My academic projects — notably, my Ph.D. dissertation project, my undergraduate thesis, and my undergraduate Summer Undergraduate Research Fellowship (SURF) — largely focus on drowned towns, or, more specifically, towns that were intentionally flooded in the name of progress, development, and “public” infrastructure. The towns I work with/in are located in the South, have a disproportionately large Black population, and, prior to their dispossession, were often regarded by government entities as unprofitable, empty, and lifeless landscapes. Through archival materials, participant observation, (digital) Black geographies, and critical fabulation, I argue that white institutions and New Dealers invented undesirable landscapes and conditions in order to reclaim and remove environments, populations, and self-sustaining Black communities.
Black travel narratives
The Negro Motorist Green book was an annual guidebook for Black motorists, commonly referred to simply as the Green Book. Published by New York City mailman Victor Hugo Green from 1936 to 1966, the Green Book included the front-cover warning: “Carry your Green Book with you—You may need it.” In my research leading up to my Route 66 trip, I came across exactly zero pictures of Black people on the Mother Road. In my time on the road, my interactions were largely with white residents and white travelers. Put simply, I am conscious of my Blackness in a space that wasn’t built with travelers like me in mind. I’ve written travel (hi)stories and (auto)ethnographies for Airstream, Polaroid, The National Trust for Historic Preservation, and Roadtrippers Magazine. Travel and movement — for leisure, for safety, for relocation, for work — has never been free or accessible for all; I seek to document and disseminate that reality.
cartographies of racial violence
Spaces of Black life, Black culture, and Black (un)belonging are regularly marked with violence or violent legacies. My work — documenting dispossession, disenfranchisement, disillusion, drowning, and death — is unfortunately no different. Under the tutelage of Dr. Seth Kotch, I helped develop A Red Record, a project digitally identifying and marking the locations of lynchings in the former Confederacy. My undergraduate thesis, “The Legacy of a Lynching: Community and Familial Adaptation in the Wake of Racial Trauma,” tells the story of the life and death of a sixteen-year-old boy named Eugene Daniel, and documents the sociopolitical conditions of one tiny, interwoven (now-drowned) town in central North Carolina that murdered one of its own. My ongoing work with The Black Geographic, and Black Geographies, broadly, seeks not to reproduce these social, political, and narrative violences, but rather to illuminate historically suppressed stories and voices in order to tell a broader Black (hi)story.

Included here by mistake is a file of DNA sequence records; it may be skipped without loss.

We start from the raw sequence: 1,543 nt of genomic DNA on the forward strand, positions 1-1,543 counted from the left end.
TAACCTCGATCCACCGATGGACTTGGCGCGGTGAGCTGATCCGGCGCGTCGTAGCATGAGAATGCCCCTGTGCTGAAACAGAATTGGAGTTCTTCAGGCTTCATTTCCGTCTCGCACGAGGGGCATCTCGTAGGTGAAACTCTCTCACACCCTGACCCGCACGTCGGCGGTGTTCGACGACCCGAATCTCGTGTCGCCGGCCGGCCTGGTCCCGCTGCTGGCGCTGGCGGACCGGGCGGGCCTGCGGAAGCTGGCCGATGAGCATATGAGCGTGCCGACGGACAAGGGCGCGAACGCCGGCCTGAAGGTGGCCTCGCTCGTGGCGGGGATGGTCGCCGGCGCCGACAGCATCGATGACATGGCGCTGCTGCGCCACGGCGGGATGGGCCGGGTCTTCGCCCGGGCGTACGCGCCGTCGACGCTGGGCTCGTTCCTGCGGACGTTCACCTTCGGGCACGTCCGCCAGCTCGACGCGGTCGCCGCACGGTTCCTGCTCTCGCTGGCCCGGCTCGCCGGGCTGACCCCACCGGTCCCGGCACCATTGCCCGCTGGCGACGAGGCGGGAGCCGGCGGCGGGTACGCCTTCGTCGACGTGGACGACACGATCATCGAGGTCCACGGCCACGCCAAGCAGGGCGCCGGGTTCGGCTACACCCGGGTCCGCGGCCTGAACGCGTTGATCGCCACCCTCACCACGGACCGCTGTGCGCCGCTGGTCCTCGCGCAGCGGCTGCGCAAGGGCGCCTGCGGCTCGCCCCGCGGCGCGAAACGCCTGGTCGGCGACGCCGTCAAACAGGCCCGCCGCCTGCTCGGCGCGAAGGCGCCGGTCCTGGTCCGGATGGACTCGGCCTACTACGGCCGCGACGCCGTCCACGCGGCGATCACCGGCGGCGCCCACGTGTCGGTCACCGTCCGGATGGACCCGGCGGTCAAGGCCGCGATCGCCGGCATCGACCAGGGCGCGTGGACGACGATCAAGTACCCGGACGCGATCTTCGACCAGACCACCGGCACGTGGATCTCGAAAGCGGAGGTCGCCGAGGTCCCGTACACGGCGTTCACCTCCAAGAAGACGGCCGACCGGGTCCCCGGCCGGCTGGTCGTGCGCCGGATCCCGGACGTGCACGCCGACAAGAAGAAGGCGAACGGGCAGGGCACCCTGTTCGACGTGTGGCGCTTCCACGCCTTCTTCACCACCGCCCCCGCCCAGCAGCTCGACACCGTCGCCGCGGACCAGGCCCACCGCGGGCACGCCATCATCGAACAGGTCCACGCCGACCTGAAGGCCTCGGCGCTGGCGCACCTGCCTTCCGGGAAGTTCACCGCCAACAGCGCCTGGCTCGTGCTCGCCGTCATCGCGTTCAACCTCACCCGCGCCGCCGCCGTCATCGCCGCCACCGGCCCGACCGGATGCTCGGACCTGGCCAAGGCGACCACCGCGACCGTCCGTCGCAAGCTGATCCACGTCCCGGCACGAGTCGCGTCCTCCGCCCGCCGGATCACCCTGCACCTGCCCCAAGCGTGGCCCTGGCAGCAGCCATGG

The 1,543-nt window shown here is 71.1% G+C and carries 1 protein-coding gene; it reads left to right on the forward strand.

historic Route 66
Route 66 holds a special place in my heart. In the Summer of 2018, I was selected to be a Roadie with the National Trust for Historic Preservation’s #PreserveRoute66 campaign, where I documented underrepresented histories, interacted with residents and travelers, and pushed for federal legislation to protect this historic highway. This brief trip along the Mother Road was just the beginning of a blossoming love for me. I served as a founding board member for the Rt. 66 Green Book Task Force from 2018 to 2019. I wrote half a dozen articles about my love of the highway. And I still regularly dream about the feeling of being on the open road, in tiny downtowns, and in well-worn diner booths with my pals.
My work contemplates placemaking, belonging, and longevity, and I often ask: What happens when a space of community, history, and collective memory ceases to exist? In my work with the National Trust for Historic Preservation and the Community Histories Workshop, I helped document, generate conversation around, and preserve historic spaces, ranging from the longest-running cotton mill in North Carolina to an abandoned mental hospital to historic Route 66. I am a Mildred Colodny Diversity Scholar with the National Trust for Historic Preservation, and I am committed to saving spaces of underrepresented history.
radical Black imagining(s)
Within the Afrotectopia Imagineer Fellowship, alongside the field of Black Geographies, and in my own life and work, I am (re)imagining Radical Black Futures. For me, the future is effervescent, ethereal, expanding. Everyone has access to clean water, and ancestral lands are returned to the rightful stewards. Capitalism is defeated; abolition is achieved. The future is queer, both literally and in the Muñozian sense — “a horizon imbued with potentiality.” Food is plenty, creativity is abundant. We are free to pursue the activities that foster our interests, tap into our abilities, and stretch our imaginations. The future combines all of the best things of this world — well-told stories, tender lovers, long hikes, deep conversations, intimate friendships, rich histories, restful mornings — and all of the joys we haven’t yet imagined possible. We are whole, we are hopeful, we are here.
In 2016, six months before my 20th birthday, I was plagued with anxiety about turning twenty. The passing of another decade was marked by feelings of inadequacy, lack of accomplishment, and antiquation. After weeks of listening to Lorde’s Ribs on repeat, I decided to put my anxious energy into inventing #ProjectTwenty — an oral history project celebrating, interrogating, and gaining inspiration from organizations, historical events, and media celebrating 20th anniversaries in 2016. Interviewees ranged from a Spice Girls cover band, to a bioethicist, to a literal three-year-old. Enjoy these musings from my adolescent mind.